In 1891 a young man in love wrote a poem to his fiancée:
And you are mine, you gentle, golden girl and as yet I have met none your equal, so true and sweet and womanly…
Many years later, this same man – Jeppe Aakjær – took stock of his failed marriage:
“Everywhere I turned I met my wife’s accusing countenance with its hard, severe Bregendahlian features. In my holidays I fled as far away as possible […] All my fervent words and entreaties were disarmed with one single term: the rent!”
The woman and writer Marie Bregendahl (1867-1940) is the subject of these various interpretations. How could one and the same man harbour such different pictures of her? And how is the contrast between the “gentle, golden girl” and the “hard, severe” woman put into play in Marie Bregendahl’s writing?
A Wealth of Pictures
For the most part, Marie Bregendahl’s works are set in a district reminiscent of her childhood world – the village of Fly in northern Jutland – and take place between the years 1864 and 1885. This was in the days before the new world – Grundtvigianism, the co-operative ownership movement, changes in agricultural practices, and the emancipation of women – had entered minds and life styles.
Sødalsfolkene I–II, (1935; The People of Sødal), is a collection of “Pictures of Life in Sødal”, which were originally published individually from 1914 to 1923. The stories are mutually independent, but most of the characters go from picture to picture. The varied gallery of farmers and fine folk, young and old, includes a few characters who deviate from the norm. They are not the central characters, they are not the ones tracing the epic arc, but they are the ones who paint the underlying tones.
Marie Bregendahl furnished the publication of Alvilda. Billeder af Sødalsfolkenes Liv (1914; Alvida. Pictures of Life in Sødal) with a preface in which she writes:
“They are in no way dependent one on the other, these stories, and they have no more in common than that they all take place in the same old-fashioned, somewhat out-of-the-way part of the country, and in the period between 64 and 85. Some of the characters, however, appear more often than others, and two individuals, the rural dean and Jørgen Damgaard, are more or less prominent figures in most of them.”
This is not a case of Bildungsroman, but of free composition that associatively links the separate sections by other means than those of chronology. The account is episodic and situative, and the narrator is often noticeably present; the text is studded with a wealth of phrases and particles that give it a sense of familiarity, which makes for a local forum with a touch of orality. The many threads, ingeniously elaborated strands, and characters who are sometimes in the background, sometimes in the foreground, present the people of Sødal in a wickerwork of contrapuntally linked stories.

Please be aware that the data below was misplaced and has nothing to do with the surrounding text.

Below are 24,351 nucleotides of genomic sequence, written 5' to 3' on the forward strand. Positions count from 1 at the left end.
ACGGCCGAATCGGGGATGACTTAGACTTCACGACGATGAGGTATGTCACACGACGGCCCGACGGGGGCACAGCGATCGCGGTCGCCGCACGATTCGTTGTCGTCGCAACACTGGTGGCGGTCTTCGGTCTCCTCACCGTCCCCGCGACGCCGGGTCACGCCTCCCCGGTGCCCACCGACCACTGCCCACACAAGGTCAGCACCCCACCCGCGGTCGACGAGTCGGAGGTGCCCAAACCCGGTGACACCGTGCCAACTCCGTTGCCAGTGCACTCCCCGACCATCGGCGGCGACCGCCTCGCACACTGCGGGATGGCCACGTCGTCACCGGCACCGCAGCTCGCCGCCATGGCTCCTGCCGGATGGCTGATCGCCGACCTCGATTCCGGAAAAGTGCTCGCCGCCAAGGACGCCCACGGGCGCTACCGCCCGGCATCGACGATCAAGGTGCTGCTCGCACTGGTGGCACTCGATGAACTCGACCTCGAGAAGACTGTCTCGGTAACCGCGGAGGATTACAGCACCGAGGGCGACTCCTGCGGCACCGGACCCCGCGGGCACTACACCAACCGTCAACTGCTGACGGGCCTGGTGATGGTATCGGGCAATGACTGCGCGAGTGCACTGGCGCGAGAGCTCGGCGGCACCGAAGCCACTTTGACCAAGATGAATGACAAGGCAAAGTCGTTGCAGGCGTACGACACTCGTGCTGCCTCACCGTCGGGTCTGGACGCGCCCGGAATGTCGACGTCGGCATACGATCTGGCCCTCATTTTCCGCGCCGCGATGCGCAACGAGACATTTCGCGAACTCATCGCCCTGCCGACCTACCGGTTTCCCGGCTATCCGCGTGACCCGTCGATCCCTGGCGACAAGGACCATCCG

Lise from Broholm is just such a character; she represents that which is different, possible, not yet experienced – the transformational power of the written word with which the series of pictures is also imbued. She is the one with the different take on life. Lise puts in her first appearance at an early stage, in Marie Bregendahl’s artistic breakthrough, the novel En Dødsnat (1912; A Night of Death); she plays a significant role in Sødalsfolkene I, which is set Blandt de Unge (1919; Among the Young) as one of the ‘pictures’ is called; she also crops up in Sødalsfolkene II, which is otherwise more concerned with the spikey old people and the odd-ball eccentrics. In a way, she is also present in the major collection of stories Med aabne Sind (1926; With Open Minds) – here she is not called Lise, but Elsbet. Nor is it hard to see similarities between the central character and Lise in the large-scale posthumous publication, the autobiographical Birgitte Borg (1941), which Marie Bregendahl was writing up until the time of her death.
The Bregendahlian narrative is not short story, novel, or folktale, but, like the Lise figure, a hybrid form – dialogic, processual, and moving smoothly between oral and written word. In this twofold approach, Marie Bregendahl is both highly old-fashioned – the old culture of popular laughter resounds in her writing – and highly modern.
There are two instances in her oeuvre, however, where Lise’s significance is crystallised in a single scene.